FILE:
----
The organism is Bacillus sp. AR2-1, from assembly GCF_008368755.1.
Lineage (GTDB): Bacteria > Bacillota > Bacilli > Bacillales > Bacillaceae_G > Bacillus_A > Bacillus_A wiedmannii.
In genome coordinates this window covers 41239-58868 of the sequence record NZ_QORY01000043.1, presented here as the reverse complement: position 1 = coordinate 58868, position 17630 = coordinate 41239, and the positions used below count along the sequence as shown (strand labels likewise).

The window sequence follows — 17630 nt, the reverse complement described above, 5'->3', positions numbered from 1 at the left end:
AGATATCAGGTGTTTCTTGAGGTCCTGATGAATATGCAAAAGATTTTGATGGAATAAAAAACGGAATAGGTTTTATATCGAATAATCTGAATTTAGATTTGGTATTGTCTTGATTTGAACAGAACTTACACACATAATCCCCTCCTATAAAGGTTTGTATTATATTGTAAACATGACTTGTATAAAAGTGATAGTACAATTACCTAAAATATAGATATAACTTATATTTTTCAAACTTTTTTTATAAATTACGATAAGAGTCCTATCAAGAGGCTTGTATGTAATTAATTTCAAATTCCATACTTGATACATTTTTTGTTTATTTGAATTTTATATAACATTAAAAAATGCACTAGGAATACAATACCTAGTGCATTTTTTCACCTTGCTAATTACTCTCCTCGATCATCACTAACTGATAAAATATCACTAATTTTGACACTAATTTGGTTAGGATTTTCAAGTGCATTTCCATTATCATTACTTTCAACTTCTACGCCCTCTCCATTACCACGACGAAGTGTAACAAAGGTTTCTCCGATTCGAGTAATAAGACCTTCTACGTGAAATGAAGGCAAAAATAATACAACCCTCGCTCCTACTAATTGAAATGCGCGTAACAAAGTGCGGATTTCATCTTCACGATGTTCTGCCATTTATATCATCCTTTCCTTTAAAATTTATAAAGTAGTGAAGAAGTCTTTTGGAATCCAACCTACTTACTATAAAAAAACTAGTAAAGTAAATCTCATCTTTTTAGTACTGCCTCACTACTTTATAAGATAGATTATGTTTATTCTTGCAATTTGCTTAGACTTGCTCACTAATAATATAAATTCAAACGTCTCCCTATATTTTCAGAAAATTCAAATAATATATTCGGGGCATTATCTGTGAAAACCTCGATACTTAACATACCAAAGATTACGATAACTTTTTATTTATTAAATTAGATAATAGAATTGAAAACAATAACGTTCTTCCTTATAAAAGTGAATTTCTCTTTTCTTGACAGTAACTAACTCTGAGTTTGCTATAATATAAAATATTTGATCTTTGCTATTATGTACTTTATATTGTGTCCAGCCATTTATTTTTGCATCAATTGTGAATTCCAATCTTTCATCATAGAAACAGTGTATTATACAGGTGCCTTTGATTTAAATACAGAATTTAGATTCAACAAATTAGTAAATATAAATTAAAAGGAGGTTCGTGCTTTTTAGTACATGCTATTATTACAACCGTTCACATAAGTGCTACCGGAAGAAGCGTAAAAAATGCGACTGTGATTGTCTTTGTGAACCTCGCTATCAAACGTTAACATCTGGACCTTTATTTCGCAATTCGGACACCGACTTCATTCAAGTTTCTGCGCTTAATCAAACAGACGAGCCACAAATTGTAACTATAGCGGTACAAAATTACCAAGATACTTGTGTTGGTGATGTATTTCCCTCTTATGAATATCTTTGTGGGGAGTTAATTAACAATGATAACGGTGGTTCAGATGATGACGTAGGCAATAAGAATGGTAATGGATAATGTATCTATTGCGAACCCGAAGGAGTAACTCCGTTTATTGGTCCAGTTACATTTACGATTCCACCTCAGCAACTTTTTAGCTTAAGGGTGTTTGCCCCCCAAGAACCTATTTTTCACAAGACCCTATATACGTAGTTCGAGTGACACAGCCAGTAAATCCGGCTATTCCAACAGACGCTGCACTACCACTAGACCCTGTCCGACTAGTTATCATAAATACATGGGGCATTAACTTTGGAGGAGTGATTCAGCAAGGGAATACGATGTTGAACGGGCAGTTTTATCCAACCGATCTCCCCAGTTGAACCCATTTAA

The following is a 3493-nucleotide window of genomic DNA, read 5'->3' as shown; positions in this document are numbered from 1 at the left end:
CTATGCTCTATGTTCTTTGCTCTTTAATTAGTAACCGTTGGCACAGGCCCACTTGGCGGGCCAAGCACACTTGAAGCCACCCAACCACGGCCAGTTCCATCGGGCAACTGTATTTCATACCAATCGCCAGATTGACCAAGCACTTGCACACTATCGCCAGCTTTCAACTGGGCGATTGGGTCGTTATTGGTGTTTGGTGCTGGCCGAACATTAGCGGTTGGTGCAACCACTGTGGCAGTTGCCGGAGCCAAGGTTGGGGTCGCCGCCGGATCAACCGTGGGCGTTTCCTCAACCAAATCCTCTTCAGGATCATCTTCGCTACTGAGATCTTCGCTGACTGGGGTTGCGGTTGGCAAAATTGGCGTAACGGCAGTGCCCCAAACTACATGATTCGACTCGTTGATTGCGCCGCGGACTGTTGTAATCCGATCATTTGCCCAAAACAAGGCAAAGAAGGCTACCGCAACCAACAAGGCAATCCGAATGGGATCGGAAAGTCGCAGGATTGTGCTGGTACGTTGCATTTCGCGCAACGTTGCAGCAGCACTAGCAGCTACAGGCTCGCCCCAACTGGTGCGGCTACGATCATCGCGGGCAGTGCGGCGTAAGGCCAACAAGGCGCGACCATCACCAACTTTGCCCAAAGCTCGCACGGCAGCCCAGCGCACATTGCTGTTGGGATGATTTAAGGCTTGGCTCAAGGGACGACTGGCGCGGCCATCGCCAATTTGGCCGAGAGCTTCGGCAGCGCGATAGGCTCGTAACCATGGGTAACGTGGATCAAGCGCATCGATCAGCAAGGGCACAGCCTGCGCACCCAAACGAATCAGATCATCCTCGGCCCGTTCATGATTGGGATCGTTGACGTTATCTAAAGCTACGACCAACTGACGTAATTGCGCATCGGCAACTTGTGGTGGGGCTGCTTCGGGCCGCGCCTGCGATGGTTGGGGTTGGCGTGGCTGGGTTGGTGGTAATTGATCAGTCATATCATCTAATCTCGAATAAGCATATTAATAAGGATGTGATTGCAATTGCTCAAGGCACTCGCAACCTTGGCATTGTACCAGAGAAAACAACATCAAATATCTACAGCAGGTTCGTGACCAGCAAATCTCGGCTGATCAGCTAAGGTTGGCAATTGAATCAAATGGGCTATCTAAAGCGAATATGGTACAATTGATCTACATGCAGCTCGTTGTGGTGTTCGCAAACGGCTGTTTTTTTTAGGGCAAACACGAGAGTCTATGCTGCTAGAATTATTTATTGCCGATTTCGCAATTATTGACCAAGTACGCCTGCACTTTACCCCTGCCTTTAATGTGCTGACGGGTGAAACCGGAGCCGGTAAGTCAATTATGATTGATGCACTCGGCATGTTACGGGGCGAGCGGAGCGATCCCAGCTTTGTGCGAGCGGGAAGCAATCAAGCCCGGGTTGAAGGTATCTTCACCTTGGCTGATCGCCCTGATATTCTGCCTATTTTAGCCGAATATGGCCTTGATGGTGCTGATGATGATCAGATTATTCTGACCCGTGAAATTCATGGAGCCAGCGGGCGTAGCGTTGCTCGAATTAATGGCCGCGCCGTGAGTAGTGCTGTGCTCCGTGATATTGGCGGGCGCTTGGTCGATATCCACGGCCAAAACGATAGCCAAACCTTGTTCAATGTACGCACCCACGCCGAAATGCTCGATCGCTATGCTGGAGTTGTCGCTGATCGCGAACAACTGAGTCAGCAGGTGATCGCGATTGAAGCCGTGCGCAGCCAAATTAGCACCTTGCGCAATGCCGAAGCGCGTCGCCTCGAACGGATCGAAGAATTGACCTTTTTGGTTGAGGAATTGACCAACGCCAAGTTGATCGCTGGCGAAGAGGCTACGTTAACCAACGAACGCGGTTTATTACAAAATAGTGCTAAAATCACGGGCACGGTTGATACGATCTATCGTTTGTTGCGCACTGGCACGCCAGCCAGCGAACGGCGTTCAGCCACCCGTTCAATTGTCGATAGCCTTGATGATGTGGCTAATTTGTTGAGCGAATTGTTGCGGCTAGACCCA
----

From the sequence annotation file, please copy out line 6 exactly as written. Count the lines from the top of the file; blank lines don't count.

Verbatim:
The following is a 3493-nucleotide window of genomic DNA, read 5'->3' as shown; positions in this document are numbered from 1 at the left end: